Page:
Piperinum (U. S. P.)—Piperin.
Related entry: Piper (U. S. P.)—Piper
FORMULA: C17H19NO3. MOLECULAR WEIGHT: 284.38.
"A neutral principle obtained from pepper, and obtainable also from other plants of the natural order Piperaceae"—U.S. P.).
Source, History, and Preparation.—Piperin, the active principle of pepper (see Piper), exists in the black, white and long pepper, and in the berries of Cubeba Clusii, Miquel. It was first obtained by Oersted, of Copenhagen, in 1819, who believed it to be an organic base. Pelletier (1821) proved, however, that it is a non-basic principle. It may be isolated by various methods. According to Cazeneuve and Caillol (Jahresb. der Pharm., 1877, p. 68), powdered pepper is mixed with milk of lime, the mixture evaporated to dryness on the water-bath, and extracted with ether. This solvent upon evaporation leaves piperin in the form of impure crystals, which are purified best by crystallization from acetone (Flückiger, 1891).Sumatra pepper yielded Cazeneuve, on an average, 8.10 per cent; Singapore white pepper, 9.15 per cent of piperin. T. Stevenson (see Amer. Jour. Pharm., 1885, p. 513) prepares an extract from 50 grammes of pepper with methyl alcohol, dissolves out the resinous portion by means of potassium carbonate; the residual piperin is washed with water and recrystallized from alcohol.
Description and Chemical Composition.—Piperin (C17H19NO3) is described by the U. S. P. as forming "colorless or pale yellowish, shining, prismatic crystals, odorless, and almost tasteless when first put in the mouth, but on prolonged contact producing a sharp and biting sensation. Permanent in the air. Almost insoluble in water; soluble in 30 parts of alcohol at 15° C. (59° F.), and in 1 part of boiling alcohol; very soluble in hot acetic acid; only slightly soluble in ether. When heated to 130° C. (266° F.) piperin melts; upon ignition it emits alkaline vapors, and is consumed, leaving no residue. The alcoholic solution of piperin is neutral to litmus paper. Concentrated sulphuric acid dissolves piperin with a dark blood-red color, which disappears on dilution with water. When treated with nitric acid, piperin turns rapidly first orange and then red, and the acid acquires a yellow color, deepening to reddish as the crystals dissolve. On adding to this solution an excess of potassium hydrate T.S., the color is at first yellow, but upon boiling it becomes blood-red"—(U. S. P.). Piperin is also soluble in chloroform, benzol, carbon disulphide, but almost insoluble in petroleum ether. Piperin has only weak basic properties, being hardly soluble in dilute acids. With hydrochloric acid and platinic chloride, however, it forms a well crystallizable double salt. Piperin is not decomposable even by boiling solution of caustic potash (Gerhardt); but prolonged heating with alcoholic solution of caustic potash decomposes it into piperidine and the potassium salt of piperic acid (v. Babo and Keller), according to the following equation: C17H19NO3+KOH=C12H9O4K+C5H11N. Piperin, reversedly, was synthesized from these constituents by L. Rügheimer (1882). Piperic acid (C12H10O4), being nearly insoluble in water, may be precipitated from the solution of its potassium salt by the addition of hydrochloric acid, and recrystallized from alcohol. The acid forms yellow crystals, melting at 150° C. (302° F.). According to Fittig and Mielck (1869), it has the formula: CH2:O2:C6H3.CH:CH.CH:CH.COOH. The potassium salt by oxidation yields piperonal (which see). Piperidine (C5H11N) is a volatile, strong base, which may be separated in the above reaction by distillation with steam and collecting the vapors in dilute acid. It has the odor of ammonia and pepper, and forms well crystallizable salts with acids. Ladenburg, in 1885, succeeded in obtaining piperidine by synthesis, proving it to be hexa-hydro-pyridine (C5H5N.H6, or CH2:[CH.2CH2]2:NH).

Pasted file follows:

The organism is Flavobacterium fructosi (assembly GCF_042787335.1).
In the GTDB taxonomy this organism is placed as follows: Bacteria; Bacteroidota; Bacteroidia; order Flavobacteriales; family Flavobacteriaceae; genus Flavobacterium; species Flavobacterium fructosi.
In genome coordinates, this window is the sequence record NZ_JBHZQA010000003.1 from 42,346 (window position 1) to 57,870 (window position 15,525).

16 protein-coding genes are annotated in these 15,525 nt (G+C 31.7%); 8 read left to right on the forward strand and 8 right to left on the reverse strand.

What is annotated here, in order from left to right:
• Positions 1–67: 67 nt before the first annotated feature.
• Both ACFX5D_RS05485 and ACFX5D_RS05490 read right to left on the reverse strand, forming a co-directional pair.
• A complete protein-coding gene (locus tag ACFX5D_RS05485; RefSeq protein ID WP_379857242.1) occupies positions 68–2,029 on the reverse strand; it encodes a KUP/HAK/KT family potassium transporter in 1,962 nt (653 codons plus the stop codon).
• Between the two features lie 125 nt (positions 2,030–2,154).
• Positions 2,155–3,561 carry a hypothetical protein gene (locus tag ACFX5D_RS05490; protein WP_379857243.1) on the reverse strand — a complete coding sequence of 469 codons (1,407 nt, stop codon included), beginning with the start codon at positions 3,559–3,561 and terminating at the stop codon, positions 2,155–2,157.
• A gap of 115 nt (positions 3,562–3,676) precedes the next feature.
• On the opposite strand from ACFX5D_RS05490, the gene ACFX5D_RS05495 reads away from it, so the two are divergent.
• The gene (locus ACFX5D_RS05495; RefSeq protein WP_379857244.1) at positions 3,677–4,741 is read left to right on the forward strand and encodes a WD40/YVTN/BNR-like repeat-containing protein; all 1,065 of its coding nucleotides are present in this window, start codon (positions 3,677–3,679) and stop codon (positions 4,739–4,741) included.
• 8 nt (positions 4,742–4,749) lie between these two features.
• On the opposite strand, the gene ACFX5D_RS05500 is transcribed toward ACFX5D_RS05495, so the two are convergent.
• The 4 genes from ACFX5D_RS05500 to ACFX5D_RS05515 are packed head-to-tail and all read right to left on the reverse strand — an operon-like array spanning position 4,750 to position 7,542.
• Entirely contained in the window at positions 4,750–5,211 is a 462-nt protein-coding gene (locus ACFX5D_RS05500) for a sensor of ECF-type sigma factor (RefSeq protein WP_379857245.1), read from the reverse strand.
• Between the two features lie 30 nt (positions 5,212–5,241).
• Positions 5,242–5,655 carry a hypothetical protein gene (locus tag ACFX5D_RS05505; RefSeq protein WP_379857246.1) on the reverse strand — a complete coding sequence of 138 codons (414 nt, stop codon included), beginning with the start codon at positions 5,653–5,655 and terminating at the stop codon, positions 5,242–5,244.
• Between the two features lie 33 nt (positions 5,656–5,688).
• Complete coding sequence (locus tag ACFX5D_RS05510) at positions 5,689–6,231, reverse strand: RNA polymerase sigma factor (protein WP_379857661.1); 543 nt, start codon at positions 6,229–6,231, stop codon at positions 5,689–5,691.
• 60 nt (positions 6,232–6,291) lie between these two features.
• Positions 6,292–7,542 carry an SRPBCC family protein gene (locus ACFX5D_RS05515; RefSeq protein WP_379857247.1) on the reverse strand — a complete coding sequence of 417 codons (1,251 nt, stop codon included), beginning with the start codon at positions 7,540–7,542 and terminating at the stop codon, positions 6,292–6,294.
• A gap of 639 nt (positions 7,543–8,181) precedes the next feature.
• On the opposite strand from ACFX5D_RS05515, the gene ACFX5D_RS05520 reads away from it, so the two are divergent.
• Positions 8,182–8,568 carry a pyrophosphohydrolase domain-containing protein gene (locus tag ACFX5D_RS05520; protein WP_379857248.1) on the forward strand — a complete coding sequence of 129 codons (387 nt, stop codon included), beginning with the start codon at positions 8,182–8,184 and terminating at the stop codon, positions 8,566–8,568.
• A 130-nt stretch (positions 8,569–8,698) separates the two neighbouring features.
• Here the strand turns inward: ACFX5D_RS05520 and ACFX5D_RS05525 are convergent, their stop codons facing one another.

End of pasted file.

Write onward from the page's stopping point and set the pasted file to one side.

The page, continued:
Action, Medical Uses, and Dosage.—Formerly this agent was frequently substituted for or used in conjunction with the cinchona alkaloids in the treatment of malarial fevers. Piperin is now occasionally employed in intermittent fever, but will be found less efficient than the alcoholic extract of black pepper. Its use has also been advised in colic, diarrhoea, cholera, scarlatina, chronic gonorrhoea, and in solution as a wash for tinea capitis. Piperin should not be administered with astringents, as it is thereby rendered nearly inert. The dose is 1 to 8 grains, 3 or 4 times a day (see Piper).
Derivative of Piperin.—PIPERONAL, or HELIOTROPIN (C6H6O3). This compound is an aldehyde, the methylene ether of protocatchuic aldehyde, and has the formula: CH2:O2:C6H3.CHO. Its corresponding acid (CH2:O2:C6H3.COOH) is called piperonylic acid. Piperonal is obtained by oxidizing the potassium salt of piperic acid (see Piperinum; also see Piper Methysticum) with potassium permanganate in neutral solution. It forms small, white crystals, soluble in alcohol and ether, but sparingly soluble, in cold water (1 in about 600). It resembles coumarin and vanillin in odor, and is now manufactured for purposes of perfumery; but it has also been given medicinally in 10 to 15-grain doses, every 3 hours, as an antipyretic and an antiseptic.
King's American Dispensatory, 1898, was written by Harvey Wickes Felter, M.D., and John Uri Lloyd, Phr. M., Ph. D.